“Why do I love ice? Why do I prefer—nay, need—my drink to be cold?” These were the questions that ran through my head in early 2019 as I filled a cup with iced tea at a gas station in Apalachicola, Florida, a tiny town on the Gulf Coast. The day was sweltering, and the thick scent of palm trees wafted through the air, mixing with the smell of melting asphalt. At the time, I was deep into writing my book Ice: From Mixed Drinks to Skating Rinks—a Cool History of a Hot Commodity, about all the unexpected ways ice has shaped America’s history and culture. I’d come here to learn more about the man who made the nation’s first ice machine.
That man was John Gorrie, a 19th-century, New York-born doctor who moved to Apalachicola in the 1840s to treat yellow fever, which plagued the region every summer. Without knowing that mosquitoes transmit the virus (no one knew that yet back then), Gorrie thought that ice might be a cure. After much trial and error, he succeeded at building a working ice machine, the nation’s first, but his invention didn’t receive the response he’d hoped for. This was an era of superstition and skepticism toward science. A man who claimed he could make ice? Why, only God can make ice! Or so went the thinking of the day.
Gorrie was ridiculed by his peers and eventually died a penniless laughingstock in his early 50s of the very disease he was hoping to treat. A mere decade later, his rediscovered ice machine patent would serve as the blueprint to build America’s first commercial ice plants. From then on, ice became not only a luxury but a necessity across the country.
I wanted to learn more about Gorrie, but despite his extraordinary contributions to science, hardly anyone then—or now—knew who he was. Few of his personal papers were saved after his death, and many more were lost in a fire. Writing Gorrie’s story—and the ways it intersected with the larger history of ice—was going to be a challenge, but the historian in me couldn’t have been more excited to take it on.
My trip to Apalachicola brought me first to the John Gorrie Memorial Museum, where I spoke with a staff member named Peggy. I thought I’d begin by asking her about what historians already know, but even the basics, I learned, are up for debate. Gorrie’s birth records were lost to history, she said, so no one knows for sure whether he was born in Charleston, South Carolina, or on Nevis, a small island in the Caribbean Sea. Almost everyone agrees on when Gorrie moved to Apalachicola (the 1840s) and why (to treat yellow fever), but no one knows for sure how a doctor of such little means (he was broke when he arrived and even more broke when he died) treated so many patients.
“Why do I love ice? Why do I prefer—nay, need—my drink to be cold?”
We know that he married the daughter of a wealthy hotelier not long after he arrived in Florida, but no one knows for certain why. I wanted to think it was for love, of course, but it was hard not to wonder how a woman of her social stature got away with marrying a poor, blasphemous doctor of ill repute at a time when women were rarely allowed to make significant decisions without input from their families. When I looked at their relationship from Gorrie’s perspective, I thought that perhaps Gorrie saw his wife’s family as a source of wealth to fund his ice-making experiments, but circumstantial evidence suggests that the couple barely had enough to live on.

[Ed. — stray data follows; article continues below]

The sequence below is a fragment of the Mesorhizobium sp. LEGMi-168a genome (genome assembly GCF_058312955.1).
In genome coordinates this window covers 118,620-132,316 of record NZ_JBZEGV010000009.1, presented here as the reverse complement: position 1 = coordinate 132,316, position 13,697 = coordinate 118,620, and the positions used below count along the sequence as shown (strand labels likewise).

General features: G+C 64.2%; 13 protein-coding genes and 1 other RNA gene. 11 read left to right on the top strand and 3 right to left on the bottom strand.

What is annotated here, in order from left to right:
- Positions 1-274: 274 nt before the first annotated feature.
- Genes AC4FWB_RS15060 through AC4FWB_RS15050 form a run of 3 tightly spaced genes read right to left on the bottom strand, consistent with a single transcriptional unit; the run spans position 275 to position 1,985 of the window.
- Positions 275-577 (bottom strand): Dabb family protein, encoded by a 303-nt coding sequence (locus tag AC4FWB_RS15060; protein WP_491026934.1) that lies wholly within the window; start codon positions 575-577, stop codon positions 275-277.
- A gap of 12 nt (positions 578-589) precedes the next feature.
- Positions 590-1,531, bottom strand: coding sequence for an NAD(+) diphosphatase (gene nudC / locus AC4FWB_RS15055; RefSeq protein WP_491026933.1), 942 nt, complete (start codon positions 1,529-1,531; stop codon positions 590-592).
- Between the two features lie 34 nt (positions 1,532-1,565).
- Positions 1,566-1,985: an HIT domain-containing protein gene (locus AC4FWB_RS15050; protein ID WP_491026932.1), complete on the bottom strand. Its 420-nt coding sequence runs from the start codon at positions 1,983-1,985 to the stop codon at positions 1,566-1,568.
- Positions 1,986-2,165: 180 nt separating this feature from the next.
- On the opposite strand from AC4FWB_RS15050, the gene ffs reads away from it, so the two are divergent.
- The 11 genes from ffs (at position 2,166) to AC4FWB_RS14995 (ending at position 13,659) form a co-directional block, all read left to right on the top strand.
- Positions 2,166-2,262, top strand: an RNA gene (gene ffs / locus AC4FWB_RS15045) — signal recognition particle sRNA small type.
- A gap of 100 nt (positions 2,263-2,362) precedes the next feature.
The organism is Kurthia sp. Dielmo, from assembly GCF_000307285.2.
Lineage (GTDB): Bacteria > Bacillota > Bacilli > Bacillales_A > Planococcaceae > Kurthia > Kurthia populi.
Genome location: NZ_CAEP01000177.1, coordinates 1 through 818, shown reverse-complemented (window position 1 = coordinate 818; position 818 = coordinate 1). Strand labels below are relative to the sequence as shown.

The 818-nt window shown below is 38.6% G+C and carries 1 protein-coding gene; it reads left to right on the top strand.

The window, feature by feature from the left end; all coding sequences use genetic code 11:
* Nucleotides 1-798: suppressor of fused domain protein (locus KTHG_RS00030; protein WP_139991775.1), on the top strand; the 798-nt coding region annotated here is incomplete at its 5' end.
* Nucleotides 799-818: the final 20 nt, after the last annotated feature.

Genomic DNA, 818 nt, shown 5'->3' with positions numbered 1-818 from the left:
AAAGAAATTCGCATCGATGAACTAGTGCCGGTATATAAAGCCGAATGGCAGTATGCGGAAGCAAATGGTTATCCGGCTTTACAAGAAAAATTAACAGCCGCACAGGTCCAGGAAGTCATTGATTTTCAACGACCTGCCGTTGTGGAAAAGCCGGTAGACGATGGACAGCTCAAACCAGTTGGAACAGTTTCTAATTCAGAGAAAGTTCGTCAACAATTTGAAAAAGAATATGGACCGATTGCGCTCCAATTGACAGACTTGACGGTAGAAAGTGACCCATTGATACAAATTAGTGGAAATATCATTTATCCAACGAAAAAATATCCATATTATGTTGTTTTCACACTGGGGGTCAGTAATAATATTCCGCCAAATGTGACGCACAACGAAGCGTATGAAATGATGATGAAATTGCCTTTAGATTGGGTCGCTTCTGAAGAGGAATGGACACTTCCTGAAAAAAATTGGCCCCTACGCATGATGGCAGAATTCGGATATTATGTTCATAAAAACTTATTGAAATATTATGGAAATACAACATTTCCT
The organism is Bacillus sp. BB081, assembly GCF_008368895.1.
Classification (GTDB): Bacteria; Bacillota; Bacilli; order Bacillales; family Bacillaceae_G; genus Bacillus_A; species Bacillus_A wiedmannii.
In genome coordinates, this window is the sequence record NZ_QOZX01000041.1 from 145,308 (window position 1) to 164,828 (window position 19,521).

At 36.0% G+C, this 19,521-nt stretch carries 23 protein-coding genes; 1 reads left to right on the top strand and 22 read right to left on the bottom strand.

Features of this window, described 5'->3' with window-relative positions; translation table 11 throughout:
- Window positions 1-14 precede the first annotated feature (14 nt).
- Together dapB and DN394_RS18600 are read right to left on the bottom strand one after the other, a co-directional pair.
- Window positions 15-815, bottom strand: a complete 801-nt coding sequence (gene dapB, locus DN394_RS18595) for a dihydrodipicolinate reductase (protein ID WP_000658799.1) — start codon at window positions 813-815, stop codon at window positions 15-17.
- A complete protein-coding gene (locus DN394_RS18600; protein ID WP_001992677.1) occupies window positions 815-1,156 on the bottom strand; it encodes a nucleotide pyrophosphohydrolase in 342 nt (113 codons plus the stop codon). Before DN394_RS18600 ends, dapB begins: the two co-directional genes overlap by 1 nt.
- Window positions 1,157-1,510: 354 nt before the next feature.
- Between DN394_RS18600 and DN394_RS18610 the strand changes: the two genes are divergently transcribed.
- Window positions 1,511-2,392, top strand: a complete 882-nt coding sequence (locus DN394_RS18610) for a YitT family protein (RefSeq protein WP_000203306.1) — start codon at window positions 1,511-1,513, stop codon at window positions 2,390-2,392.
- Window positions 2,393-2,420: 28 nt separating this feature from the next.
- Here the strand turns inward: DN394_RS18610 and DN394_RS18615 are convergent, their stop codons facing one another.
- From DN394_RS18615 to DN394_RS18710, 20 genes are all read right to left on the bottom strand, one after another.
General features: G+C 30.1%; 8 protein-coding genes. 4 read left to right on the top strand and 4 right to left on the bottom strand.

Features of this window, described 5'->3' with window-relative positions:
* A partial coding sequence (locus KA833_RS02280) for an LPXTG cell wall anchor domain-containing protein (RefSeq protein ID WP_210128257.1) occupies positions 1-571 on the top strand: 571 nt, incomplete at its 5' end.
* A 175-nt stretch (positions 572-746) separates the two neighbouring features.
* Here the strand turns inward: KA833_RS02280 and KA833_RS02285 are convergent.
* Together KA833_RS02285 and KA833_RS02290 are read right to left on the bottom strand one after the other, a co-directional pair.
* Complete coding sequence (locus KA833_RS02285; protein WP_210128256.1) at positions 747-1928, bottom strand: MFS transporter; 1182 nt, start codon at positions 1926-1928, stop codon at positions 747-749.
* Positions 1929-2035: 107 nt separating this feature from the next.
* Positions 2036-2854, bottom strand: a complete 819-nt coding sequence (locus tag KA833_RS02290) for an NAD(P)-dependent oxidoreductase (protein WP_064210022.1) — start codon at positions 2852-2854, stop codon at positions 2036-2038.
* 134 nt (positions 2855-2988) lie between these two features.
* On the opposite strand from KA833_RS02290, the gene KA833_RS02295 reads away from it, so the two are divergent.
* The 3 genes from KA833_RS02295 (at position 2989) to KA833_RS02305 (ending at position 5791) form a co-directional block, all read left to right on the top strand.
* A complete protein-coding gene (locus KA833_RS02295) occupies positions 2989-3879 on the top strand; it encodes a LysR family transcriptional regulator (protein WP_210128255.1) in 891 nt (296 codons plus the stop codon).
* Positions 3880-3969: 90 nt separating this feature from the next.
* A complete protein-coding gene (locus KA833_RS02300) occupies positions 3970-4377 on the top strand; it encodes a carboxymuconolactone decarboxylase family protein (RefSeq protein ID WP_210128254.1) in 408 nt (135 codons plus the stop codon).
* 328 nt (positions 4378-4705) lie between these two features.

Then there was the biggest question at the heart of my research: Why did Gorrie think that ice would cure disease? What possibly could have led him to that conclusion?
With so many holes in the doctor’s story, I realized that archival research—my favorite kind!—would be most useful. Back in my hotel, I revisited what I knew. I had Gorrie’s basic timeline and at least a few names and locations. I pulled out my laptop and searched newspaper databases to find articles related to 1840s Apalachicola. An hour later, I stumbled across a notice of Gorrie’s marriage in the Apalachicola Gazette. Interestingly, the bride’s father didn’t attend the ceremony. (So the union had caused a familial stir!) Next I turned to a database of 19th-century medical journals, where I learned about the leading theories of the day surrounding the dangers of heat. As a doctor, Gorrie would have read those journals and learned that too high of a fever could damage a patient’s internal organs. That’s probably at least one reason why he sought to create ice: to cool his feverish patients.
“That’s the power of archives, I thought. They hold our stories, even if in pieces, until someone puts them back together.”
Finally, I turned to digitized records housed at the Library of Congress, where I discovered a series of articles that Gorrie wrote under a pen name about the use of ice to cure yellow fever. His argument aligned with the one in the medical journals, further confirming my suspicion that he believed ice cured yellow fever by lowering patients’ body temperatures. I also found a letter he wrote to a fellow doctor about his ice machine. The letter’s uncertain tone painted a portrait of a man in the throes of self-doubt and frustration and would serve as the emotional centerpiece for my chapter on Gorrie. At long last, the ice doctor’s story was revealing itself more fully.
On my last day in Apalachicola, I stood across the street from the museum where Gorrie was buried and thought about how his story was spread across time and space like a thousand puzzle pieces. That’s the power of archives, I thought. They hold our stories, even if in pieces, until someone puts them back together.
Headshot of Amy Brady by Cate Barry Photography.